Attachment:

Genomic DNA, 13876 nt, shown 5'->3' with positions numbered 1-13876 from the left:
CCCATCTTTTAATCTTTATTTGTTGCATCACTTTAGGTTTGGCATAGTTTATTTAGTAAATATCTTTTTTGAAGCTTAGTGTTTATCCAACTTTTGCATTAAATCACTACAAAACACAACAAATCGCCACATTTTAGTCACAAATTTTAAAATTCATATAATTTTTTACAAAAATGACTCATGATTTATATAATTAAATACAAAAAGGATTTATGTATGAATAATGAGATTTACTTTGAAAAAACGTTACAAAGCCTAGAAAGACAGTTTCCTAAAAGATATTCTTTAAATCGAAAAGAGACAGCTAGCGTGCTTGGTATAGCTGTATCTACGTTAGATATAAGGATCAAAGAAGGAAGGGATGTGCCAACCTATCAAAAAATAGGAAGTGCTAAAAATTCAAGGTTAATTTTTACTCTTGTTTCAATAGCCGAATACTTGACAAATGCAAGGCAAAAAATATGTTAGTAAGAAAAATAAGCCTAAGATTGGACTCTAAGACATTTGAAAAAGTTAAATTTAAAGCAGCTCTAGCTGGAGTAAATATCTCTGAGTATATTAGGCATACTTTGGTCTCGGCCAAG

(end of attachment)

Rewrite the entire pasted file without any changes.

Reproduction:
Genomic DNA, 13876 nt, shown 5'->3' with positions numbered 1-13876 from the left:
CCCATCTTTTAATCTTTATTTGTTGCATCACTTTAGGTTTGGCATAGTTTATTTAGTAAATATCTTTTTTGAAGCTTAGTGTTTATCCAACTTTTGCATTAAATCACTACAAAACACAACAAATCGCCACATTTTAGTCACAAATTTTAAAATTCATATAATTTTTTACAAAAATGACTCATGATTTATATAATTAAATACAAAAAGGATTTATGTATGAATAATGAGATTTACTTTGAAAAAACGTTACAAAGCCTAGAAAGACAGTTTCCTAAAAGATATTCTTTAAATCGAAAAGAGACAGCTAGCGTGCTTGGTATAGCTGTATCTACGTTAGATATAAGGATCAAAGAAGGAAGGGATGTGCCAACCTATCAAAAAATAGGAAGTGCTAAAAATTCAAGGTTAATTTTTACTCTTGTTTCAATAGCCGAATACTTGACAAATGCAAGGCAAAAAATATGTTAGTAAGAAAAATAAGCCTAAGATTGGACTCTAAGACATTTGAAAAAGTTAAATTTAAAGCAGCTCTAGCTGGAGTAAATATCTCTGAGTATATTAGGCATACTTTGGTCTCGGCCAAG